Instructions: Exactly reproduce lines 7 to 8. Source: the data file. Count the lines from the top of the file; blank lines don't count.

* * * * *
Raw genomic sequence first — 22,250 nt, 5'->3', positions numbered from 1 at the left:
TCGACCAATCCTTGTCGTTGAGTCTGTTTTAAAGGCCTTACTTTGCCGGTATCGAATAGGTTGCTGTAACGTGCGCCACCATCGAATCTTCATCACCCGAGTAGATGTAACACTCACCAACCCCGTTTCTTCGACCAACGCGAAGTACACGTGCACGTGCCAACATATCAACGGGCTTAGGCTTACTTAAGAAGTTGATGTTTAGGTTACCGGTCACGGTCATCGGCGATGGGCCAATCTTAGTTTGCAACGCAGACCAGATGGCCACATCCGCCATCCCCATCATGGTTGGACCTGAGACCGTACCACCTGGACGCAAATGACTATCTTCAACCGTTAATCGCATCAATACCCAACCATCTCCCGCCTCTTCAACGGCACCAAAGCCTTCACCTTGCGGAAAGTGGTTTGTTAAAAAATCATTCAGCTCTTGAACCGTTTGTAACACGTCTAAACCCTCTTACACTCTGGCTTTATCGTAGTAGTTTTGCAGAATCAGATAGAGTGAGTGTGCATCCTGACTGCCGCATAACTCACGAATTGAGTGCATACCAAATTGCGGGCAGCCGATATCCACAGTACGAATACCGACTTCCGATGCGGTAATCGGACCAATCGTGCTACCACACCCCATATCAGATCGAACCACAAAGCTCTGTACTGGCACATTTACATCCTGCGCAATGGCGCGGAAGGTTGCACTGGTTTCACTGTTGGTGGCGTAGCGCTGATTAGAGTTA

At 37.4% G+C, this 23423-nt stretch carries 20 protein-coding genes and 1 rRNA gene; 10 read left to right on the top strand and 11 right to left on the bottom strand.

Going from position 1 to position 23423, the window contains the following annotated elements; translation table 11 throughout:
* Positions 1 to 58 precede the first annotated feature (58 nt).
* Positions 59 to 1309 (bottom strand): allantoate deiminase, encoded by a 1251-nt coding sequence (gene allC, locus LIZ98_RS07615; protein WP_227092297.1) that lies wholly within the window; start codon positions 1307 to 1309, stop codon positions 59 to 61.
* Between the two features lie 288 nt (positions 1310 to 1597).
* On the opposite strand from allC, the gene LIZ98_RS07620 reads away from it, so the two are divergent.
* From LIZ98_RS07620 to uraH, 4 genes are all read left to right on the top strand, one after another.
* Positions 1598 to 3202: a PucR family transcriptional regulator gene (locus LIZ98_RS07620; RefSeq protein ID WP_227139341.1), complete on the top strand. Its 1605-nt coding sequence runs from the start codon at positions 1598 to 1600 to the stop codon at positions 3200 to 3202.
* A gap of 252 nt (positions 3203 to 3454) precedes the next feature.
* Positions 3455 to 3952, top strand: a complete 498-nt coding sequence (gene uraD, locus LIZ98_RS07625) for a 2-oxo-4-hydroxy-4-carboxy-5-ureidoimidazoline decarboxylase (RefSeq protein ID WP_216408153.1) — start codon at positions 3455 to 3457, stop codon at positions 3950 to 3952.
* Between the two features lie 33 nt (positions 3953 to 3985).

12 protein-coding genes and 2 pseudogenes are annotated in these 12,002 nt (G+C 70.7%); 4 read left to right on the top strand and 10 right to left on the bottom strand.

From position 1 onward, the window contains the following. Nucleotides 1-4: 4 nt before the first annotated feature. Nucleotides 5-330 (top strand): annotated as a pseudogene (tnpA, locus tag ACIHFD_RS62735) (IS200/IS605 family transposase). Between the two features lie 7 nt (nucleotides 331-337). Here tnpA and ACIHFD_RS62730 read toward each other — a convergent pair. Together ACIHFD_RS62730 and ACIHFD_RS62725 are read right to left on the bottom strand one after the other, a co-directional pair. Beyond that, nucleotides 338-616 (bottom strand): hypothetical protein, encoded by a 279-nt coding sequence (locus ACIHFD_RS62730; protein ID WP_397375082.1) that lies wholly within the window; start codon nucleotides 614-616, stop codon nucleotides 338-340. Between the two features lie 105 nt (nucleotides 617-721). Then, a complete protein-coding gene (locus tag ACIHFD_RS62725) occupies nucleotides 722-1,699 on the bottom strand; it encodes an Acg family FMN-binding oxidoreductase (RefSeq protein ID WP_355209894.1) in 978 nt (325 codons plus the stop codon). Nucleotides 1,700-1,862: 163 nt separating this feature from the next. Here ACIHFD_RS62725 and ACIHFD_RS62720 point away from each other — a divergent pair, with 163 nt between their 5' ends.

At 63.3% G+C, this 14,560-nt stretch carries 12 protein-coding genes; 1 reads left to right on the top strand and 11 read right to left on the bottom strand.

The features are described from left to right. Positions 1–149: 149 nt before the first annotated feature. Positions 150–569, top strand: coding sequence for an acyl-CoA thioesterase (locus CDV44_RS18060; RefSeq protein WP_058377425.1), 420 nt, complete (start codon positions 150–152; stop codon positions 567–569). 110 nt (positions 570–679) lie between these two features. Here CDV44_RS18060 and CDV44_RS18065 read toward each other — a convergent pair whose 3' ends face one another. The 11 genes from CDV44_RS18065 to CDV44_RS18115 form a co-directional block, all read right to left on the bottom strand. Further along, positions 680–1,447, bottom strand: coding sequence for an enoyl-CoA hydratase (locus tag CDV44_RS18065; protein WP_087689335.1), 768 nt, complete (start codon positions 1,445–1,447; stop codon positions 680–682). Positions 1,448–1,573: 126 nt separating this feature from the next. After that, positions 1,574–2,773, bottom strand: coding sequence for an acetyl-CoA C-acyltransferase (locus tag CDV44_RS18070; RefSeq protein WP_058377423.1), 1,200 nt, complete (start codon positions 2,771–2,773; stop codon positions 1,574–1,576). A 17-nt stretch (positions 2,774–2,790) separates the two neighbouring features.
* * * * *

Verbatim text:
* Between the two features lie 288 nt (positions 1310 to 1597).
* On the opposite strand from allC, the gene LIZ98_RS07620 reads away from it, so the two are divergent.